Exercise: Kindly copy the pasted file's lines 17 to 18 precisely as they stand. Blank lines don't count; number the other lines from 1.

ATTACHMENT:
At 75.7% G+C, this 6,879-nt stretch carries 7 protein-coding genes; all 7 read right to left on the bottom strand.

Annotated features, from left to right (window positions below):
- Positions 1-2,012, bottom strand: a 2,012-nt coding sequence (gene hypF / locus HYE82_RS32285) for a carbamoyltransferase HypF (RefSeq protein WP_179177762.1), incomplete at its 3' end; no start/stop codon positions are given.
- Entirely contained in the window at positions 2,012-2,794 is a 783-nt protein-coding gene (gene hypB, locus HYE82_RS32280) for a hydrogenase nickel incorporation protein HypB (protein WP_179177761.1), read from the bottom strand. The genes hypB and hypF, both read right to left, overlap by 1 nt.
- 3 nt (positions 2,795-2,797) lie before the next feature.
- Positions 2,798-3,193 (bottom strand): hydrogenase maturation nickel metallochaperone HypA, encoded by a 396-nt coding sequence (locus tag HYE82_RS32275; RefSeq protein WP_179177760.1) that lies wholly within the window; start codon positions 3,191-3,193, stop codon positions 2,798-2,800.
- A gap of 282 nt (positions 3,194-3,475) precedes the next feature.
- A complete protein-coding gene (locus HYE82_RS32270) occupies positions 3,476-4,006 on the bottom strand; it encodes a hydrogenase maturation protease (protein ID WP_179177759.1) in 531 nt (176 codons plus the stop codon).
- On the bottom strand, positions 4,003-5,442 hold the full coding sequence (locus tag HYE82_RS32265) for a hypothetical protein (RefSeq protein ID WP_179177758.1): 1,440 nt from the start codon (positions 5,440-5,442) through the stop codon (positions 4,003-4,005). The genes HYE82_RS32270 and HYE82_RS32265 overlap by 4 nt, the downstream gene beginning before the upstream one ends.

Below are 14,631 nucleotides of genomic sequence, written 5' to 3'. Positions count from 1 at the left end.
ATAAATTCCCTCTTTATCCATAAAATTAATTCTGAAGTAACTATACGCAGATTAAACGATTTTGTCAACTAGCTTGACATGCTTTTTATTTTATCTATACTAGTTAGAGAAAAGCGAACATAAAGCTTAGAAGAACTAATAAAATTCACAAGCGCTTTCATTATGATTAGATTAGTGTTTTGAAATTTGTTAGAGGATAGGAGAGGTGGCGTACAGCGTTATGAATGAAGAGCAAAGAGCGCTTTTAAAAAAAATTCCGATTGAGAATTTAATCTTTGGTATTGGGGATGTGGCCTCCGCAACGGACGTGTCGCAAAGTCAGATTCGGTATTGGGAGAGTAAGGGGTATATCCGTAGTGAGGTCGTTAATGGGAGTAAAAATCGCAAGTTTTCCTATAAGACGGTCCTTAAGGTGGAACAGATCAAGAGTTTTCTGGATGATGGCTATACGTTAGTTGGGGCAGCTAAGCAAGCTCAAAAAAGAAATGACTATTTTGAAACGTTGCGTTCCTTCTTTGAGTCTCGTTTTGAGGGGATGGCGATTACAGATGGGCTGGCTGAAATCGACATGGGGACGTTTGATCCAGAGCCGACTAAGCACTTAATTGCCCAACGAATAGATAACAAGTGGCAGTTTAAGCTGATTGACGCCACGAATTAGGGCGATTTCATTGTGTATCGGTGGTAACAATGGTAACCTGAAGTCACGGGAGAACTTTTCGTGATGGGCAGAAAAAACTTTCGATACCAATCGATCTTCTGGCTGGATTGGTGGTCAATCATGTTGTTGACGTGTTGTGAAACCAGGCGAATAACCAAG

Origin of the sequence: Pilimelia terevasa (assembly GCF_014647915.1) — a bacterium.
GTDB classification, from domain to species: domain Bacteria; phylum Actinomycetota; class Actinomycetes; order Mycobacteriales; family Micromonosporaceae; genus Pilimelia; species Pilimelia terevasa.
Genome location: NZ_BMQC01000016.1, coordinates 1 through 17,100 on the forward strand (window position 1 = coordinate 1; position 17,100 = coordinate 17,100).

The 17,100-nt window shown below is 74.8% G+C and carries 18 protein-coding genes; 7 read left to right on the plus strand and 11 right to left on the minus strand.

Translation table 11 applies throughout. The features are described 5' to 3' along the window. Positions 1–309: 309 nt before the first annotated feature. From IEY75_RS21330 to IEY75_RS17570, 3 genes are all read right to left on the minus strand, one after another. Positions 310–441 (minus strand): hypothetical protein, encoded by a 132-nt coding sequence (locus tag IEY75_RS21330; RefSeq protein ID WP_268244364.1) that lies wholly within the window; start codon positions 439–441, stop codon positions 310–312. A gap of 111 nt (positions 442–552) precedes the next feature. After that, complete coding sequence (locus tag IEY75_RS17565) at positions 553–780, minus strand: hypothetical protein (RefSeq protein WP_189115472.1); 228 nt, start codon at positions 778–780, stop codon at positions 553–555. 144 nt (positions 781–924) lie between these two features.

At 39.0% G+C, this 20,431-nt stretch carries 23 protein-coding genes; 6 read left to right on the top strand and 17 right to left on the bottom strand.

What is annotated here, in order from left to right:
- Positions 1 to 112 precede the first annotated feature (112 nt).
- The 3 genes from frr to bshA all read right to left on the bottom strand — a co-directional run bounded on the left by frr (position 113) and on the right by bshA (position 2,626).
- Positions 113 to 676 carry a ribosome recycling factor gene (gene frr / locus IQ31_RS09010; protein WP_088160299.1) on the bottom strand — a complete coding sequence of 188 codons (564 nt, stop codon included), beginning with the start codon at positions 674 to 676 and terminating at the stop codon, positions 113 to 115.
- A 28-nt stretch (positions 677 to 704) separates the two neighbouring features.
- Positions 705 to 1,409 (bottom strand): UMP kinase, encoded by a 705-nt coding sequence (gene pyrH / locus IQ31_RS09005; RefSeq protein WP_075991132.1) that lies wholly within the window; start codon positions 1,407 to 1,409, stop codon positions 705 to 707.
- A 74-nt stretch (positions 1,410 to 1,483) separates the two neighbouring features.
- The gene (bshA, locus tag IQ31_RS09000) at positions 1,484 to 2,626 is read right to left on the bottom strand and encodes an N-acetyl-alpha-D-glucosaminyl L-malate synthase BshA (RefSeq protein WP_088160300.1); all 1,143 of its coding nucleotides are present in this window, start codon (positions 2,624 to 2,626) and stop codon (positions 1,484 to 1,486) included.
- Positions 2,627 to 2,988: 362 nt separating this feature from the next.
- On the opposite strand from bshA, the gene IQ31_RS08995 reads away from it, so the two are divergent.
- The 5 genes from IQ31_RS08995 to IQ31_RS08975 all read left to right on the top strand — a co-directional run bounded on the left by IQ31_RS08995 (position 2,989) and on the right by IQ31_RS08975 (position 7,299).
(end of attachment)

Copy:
At 39.0% G+C, this 20,431-nt stretch carries 23 protein-coding genes; 6 read left to right on the top strand and 17 right to left on the bottom strand.

What is annotated here, in order from left to right: